A Mighty Wind (1 10)

 Copyright © 2003 by Tony Medley


 I donít understand this movie.  I was a big fan of folk music, still am.  Starting with The Kingston Trio in the Ď50s and throughout the Ď60s, I listened to, and liked them all.  The music was captivating, the performers talented.  Melodic, great lyrics, wonderful rhythms, whatís not to like?

 Thatís why this movie is so mystifying.  Itís a ďmockumentary,Ē a self-styled parody about a group of fictional Ď60s folk singers who are getting together for a retrospective concert.  But the classic of this youthful genre, This is Spinal Tap, made fun of things that were there to be made fun of.  This makes fun of things that never were.  It tries to picture the writers and performers of folk music as naÔve, untalented squares.  Woody Guthrie a square? Bob Dylan a square?  The Smothers Brothers squares?  I donít think so. Just think for a minute of the great folk artists of the Ď50s-Ď70s; The Byrds, The Highwaymen, New Christy Minstrels, Bud and Travis, The Weavers, Pete Seeger, Peter Paul & Mary, The Mommas and the Poppas, Joni Mitchell, The Brothers Four; I could go on and on.  And the great music!  Turn! Turn! Turn!, Lemon Tree, Kisses Sweeter Than Wine, Greenfields, Both Sides Now, the list is almost never-ending.

 Writer-Director Christopher Guest just doesnít know what heís talking about here.  The music, which seems to have been originally written for the movie, contains lyrics that are, to give them the best of it, inane.  To the contrary, writers of folk music have always had their message.  Their lyrics have a point.  Generally they contain sharp political commentary or tell a story.  Why does Guest want to diminish such message songs as Blowiní In The Wind and Thereís Something Happening Here, or songs that tell a history like Creeque Alley, or patriotic songs like This Land is Your Land, and many, many others by trying to paint all folk music with the wide swath of the vacuous lyrics he foists upon us in this movie?  Is he just nescient?  Is he irresponsible and going for a cheap laugh? Or is he intentionally trying to belittle, even slander, folk music and its artists?  Whatever his motives, this movie is the cheapest of shots, made without any discernable reason other than greed.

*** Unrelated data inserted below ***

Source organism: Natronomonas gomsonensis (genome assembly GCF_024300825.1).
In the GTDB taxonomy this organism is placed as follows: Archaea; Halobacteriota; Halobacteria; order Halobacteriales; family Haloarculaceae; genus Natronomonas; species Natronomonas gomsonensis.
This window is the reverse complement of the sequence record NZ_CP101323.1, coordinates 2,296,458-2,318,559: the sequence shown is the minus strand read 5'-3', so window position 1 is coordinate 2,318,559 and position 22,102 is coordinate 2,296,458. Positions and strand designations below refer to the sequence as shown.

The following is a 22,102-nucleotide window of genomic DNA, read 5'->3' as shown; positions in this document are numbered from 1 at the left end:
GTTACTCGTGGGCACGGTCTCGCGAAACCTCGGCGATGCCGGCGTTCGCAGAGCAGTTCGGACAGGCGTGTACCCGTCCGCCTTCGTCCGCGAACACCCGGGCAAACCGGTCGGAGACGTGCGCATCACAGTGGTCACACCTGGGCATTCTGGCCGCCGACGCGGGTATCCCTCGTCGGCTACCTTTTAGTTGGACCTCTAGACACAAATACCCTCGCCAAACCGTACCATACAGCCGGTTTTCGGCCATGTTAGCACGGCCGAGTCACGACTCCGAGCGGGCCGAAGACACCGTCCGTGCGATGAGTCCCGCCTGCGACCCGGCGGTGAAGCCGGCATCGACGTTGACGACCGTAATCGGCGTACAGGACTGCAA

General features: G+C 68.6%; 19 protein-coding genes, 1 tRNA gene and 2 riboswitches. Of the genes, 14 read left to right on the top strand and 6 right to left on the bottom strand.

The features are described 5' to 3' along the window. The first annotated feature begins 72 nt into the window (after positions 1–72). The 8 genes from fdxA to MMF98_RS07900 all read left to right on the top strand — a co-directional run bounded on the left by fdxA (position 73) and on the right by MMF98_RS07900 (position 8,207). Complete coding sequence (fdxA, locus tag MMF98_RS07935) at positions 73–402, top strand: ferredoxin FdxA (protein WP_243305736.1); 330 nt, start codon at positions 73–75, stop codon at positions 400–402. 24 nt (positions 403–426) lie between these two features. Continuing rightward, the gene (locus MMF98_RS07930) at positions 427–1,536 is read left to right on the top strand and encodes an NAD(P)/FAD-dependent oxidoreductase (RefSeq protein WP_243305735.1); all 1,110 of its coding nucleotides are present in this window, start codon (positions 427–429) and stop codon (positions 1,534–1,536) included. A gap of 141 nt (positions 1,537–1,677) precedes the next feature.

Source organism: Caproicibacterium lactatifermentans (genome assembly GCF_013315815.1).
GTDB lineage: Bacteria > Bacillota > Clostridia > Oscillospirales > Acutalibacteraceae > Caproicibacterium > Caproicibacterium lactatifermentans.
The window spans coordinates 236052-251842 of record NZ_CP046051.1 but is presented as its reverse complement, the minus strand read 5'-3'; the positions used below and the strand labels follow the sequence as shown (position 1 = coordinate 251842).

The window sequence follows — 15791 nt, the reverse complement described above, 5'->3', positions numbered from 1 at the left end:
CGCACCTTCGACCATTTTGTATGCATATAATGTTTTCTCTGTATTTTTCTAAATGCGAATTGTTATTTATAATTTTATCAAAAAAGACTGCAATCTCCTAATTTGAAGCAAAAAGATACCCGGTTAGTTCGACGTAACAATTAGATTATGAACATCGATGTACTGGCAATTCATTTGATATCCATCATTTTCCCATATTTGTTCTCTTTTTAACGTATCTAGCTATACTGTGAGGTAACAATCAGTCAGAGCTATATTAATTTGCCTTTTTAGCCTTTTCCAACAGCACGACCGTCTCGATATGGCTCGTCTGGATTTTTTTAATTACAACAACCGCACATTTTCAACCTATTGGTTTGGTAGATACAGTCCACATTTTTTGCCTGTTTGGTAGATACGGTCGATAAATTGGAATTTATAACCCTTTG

Whoís he basing these characters on?  Nobody in the picture correlates to anyone in real life of whom I am aware.  I didnít recognize a parody of anybody I knew in the heyday of folk.  One character, a guy whose brain had apparently been melted down by excessive drug usage and who could barely talk coherently, could have been based on Brian Wilson of The Beach Boys.  The only problem is that Brian Wilson and The Beach Boys did not write or sing folk music (well, they did have a hit with Sloop John B, but Wilson didnít write it, and he recorded it as an homage to The Kingston Trio, who also had a version of it with a different arrangement).  Director Guest tries to create a picture of all the great folk artists as naÔve airheads.  Nothing could be further from the truth.

 I just donít understand this movie or the reason it was made (well, greed, irresponsibility, and ignorance come to mind).  Itís not that you canít laugh or find something amusing about folk music.  That, after all, was what The Smothers Brothers were about. This has some mildly amusing lines but they donít make sense because the entire film is so off target.  If Guest wanted to attack Folk Music, he could have made fun of the political points of view.  But to try to paint the artists as dopes and the music as lame is just dead wrong.  If you donít know anything about folk music, or donít like it, youíll probably find this amusing.  If you are a fan, as I am, The Mighty Wind is misleading, inaccurate, and reprehensible.  I loathe the lack of integrity that went into making it and the dearth of respect and consideration for the many talented artists it libels.

 May 3, 2003

 The End